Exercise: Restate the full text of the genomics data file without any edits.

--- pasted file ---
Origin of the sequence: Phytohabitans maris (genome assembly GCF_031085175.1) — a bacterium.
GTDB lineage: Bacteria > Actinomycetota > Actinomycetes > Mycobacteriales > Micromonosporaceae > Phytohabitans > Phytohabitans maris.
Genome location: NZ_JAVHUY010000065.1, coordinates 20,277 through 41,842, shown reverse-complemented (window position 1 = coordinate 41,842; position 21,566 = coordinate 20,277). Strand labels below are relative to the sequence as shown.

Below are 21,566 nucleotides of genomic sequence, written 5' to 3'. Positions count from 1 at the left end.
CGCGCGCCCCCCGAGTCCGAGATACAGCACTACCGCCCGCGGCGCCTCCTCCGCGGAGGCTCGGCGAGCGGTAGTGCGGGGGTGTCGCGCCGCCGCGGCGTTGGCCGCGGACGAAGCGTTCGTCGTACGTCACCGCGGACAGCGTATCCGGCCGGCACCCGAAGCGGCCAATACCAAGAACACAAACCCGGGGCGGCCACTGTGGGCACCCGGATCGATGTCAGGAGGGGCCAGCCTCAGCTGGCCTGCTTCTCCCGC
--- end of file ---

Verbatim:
Origin of the sequence: Phytohabitans maris (genome assembly GCF_031085175.1) — a bacterium.
GTDB lineage: Bacteria > Actinomycetota > Actinomycetes > Mycobacteriales > Micromonosporaceae > Phytohabitans > Phytohabitans maris.
Genome location: NZ_JAVHUY010000065.1, coordinates 20,277 through 41,842, shown reverse-complemented (window position 1 = coordinate 41,842; position 21,566 = coordinate 20,277). Strand labels below are relative to the sequence as shown.

Below are 21,566 nucleotides of genomic sequence, written 5' to 3'. Positions count from 1 at the left end.
CGCGCGCCCCCCGAGTCCGAGATACAGCACTACCGCCCGCGGCGCCTCCTCCGCGGAGGCTCGGCGAGCGGTAGTGCGGGGGTGTCGCGCCGCCGCGGCGTTGGCCGCGGACGAAGCGTTCGTCGTACGTCACCGCGGACAGCGTATCCGGCCGGCACCCGAAGCGGCCAATACCAAGAACACAAACCCGGGGCGGCCACTGTGGGCACCCGGATCGATGTCAGGAGGGGCCAGCCTCAGCTGGCCTGCTTCTCCCGC